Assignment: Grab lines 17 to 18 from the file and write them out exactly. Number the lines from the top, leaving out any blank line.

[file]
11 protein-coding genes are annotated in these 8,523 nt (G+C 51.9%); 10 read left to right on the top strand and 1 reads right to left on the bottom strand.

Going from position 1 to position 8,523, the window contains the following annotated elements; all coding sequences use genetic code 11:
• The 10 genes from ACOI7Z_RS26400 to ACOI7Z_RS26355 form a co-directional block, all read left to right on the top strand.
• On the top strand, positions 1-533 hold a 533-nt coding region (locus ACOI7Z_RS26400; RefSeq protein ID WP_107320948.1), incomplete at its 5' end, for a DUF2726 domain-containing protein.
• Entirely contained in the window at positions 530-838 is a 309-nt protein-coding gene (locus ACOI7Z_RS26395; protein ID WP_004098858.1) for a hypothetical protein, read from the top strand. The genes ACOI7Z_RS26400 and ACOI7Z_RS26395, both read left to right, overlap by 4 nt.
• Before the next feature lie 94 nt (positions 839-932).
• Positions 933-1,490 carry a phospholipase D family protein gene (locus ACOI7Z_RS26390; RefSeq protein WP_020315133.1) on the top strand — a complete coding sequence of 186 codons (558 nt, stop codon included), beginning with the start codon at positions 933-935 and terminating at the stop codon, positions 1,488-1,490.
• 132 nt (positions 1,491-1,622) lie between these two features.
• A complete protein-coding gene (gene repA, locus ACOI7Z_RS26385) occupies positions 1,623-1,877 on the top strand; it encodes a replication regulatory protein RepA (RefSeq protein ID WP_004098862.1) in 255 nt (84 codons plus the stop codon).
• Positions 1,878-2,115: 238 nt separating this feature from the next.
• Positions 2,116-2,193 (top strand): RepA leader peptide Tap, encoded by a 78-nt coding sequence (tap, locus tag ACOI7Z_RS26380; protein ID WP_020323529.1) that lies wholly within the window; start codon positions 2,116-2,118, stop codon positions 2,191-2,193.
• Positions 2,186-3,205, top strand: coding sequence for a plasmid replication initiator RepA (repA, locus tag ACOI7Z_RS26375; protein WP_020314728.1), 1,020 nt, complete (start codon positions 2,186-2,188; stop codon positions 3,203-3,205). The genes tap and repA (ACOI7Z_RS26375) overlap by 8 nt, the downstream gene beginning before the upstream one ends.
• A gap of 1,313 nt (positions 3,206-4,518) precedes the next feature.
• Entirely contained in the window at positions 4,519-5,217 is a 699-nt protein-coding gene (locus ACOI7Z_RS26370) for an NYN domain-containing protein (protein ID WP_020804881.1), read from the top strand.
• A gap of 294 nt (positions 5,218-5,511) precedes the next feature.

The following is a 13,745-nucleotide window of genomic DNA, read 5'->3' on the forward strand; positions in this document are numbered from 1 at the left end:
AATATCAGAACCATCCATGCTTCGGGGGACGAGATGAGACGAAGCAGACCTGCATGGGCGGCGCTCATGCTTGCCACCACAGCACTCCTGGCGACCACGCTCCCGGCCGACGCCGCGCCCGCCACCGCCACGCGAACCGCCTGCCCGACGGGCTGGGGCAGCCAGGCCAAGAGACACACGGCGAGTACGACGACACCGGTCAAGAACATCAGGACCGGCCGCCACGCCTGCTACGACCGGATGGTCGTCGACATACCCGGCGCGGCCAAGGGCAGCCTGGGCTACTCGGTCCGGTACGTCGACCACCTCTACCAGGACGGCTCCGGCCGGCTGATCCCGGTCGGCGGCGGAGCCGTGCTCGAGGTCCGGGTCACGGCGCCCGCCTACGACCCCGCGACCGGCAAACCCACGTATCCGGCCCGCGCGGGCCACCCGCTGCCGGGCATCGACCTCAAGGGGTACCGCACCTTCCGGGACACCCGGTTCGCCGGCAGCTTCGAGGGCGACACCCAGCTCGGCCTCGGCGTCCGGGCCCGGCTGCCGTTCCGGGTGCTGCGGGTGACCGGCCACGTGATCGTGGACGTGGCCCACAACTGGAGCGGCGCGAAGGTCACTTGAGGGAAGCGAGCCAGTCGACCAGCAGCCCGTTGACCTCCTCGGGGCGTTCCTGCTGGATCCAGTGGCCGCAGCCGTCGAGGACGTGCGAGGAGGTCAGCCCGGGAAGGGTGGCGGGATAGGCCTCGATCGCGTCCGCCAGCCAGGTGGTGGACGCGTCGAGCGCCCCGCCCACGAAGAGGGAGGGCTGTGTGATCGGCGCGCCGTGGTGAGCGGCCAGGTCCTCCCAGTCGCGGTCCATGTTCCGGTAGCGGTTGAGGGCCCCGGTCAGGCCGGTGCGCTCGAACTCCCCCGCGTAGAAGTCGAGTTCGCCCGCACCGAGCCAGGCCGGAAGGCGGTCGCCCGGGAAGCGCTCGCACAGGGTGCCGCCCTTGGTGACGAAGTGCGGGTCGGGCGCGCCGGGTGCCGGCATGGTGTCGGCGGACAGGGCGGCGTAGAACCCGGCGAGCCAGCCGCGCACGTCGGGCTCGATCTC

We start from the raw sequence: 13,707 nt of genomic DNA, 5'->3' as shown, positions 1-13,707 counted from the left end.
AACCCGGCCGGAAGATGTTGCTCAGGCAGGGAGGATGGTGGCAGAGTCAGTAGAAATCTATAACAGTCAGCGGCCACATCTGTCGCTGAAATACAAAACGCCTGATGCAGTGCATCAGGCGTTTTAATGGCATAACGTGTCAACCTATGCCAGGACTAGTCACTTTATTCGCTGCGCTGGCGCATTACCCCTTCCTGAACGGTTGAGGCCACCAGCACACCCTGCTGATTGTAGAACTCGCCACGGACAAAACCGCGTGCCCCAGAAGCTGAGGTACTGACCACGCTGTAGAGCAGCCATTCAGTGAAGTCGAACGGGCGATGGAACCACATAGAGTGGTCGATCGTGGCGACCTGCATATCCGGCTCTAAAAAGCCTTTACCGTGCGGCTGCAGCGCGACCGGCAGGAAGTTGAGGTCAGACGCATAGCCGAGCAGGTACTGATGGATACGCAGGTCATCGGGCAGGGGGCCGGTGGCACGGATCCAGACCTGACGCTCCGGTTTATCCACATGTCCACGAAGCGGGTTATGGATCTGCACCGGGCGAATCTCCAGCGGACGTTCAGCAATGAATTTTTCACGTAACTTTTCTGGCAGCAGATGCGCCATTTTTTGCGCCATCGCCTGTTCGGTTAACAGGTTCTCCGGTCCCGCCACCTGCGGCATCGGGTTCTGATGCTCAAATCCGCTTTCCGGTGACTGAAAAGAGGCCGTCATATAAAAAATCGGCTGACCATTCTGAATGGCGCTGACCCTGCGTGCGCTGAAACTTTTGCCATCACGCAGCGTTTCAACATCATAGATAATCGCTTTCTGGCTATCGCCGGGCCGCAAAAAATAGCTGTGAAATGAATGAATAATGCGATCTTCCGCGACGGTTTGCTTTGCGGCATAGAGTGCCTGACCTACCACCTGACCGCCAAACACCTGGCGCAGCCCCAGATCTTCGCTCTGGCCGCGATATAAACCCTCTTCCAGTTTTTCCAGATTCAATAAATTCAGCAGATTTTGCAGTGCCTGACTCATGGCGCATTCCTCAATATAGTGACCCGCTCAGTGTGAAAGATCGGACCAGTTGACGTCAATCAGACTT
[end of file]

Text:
AATATCAGAACCATCCATGCTTCGGGGGACGAGATGAGACGAAGCAGACCTGCATGGGCGGCGCTCATGCTTGCCACCACAGCACTCCTGGCGACCACGCTCCCGGCCGACGCCGCGCCCGCCACCGCCACGCGAACCGCCTGCCCGACGGGCTGGGGCAGCCAGGCCAAGAGACACACGGCGAGTACGACGACACCGGTCAAGAACATCAGGACCGGCCGCCACGCCTGCTACGACCGGATGGTCGTCGACATACCCGGCGCGGCCAAGGGCAGCCTGGGCTACTCGGTCCGGTACGTCGACCACCTCTACCAGGACGGCTCCGGCCGGCTGATCCCGGTCGGCGGCGGAGCCGTGCTCGAGGTCCGGGTCACGGCGCCCGCCTACGACCCCGCGACCGGCAAACCCACGTATCCGGCCCGCGCGGGCCACCCGCTGCCGGGCATCGACCTCAAGGGGTACCGCACCTTCCGGGACACCCGGTTCGCCGGCAGCTTCGAGGGCGACACCCAGCTCGGCCTCGGCGTCCGGGCCCGGCTGCCGTTCCGGGTGCTGCGGGTGACCGGCCACGTGATCGTGGACGTGGCCCACAACTGGAGCGGCGCGAAGGTCACTTGAGGGAAGCGAGCCAGTCGACCAGCAGCCCGTTGACCTCCTCGGGGCGTTCCTGCTGGATCCAGTGGCCGCAGCCGTCGAGGACGTGCGAGGAGGTCAGCCCGGGAAGGGTGGCGGGATAGGCCTCGATCGCGTCCGCCAGCCAGGTGGTGGACGCGTCGAGCGCCCCGCCCACGAAGAGGGAGGGCTGTGTGATCGGCGCGCCGTGGTGAGCGGCCAGGTCCTCCCAGTCGCGGTCCATGTTCCGGTAGCGGTTGAGGGCCCCGGTCAGGCCGGTGCGCTCGAACTCCCCCGCGTAGAAGTCGAGTTCGCCCGCACCGAGCCAGGCCGGAAGGCGGTCGCCCGGGAAGCGCTCGCACAGGGTGCCGCCCTTGGTGACGAAGTGCGGGTCGGGCGCGCCGGGTGCCGGCATGGTGTCGGCGGACAGGGCGGCGTAGAACCCGGCGAGCCAGCCGCGCACGTCGGGCTCGATCTC

We start from the raw sequence: 13,707 nt of genomic DNA, 5'->3' as shown, positions 1-13,707 counted from the left end.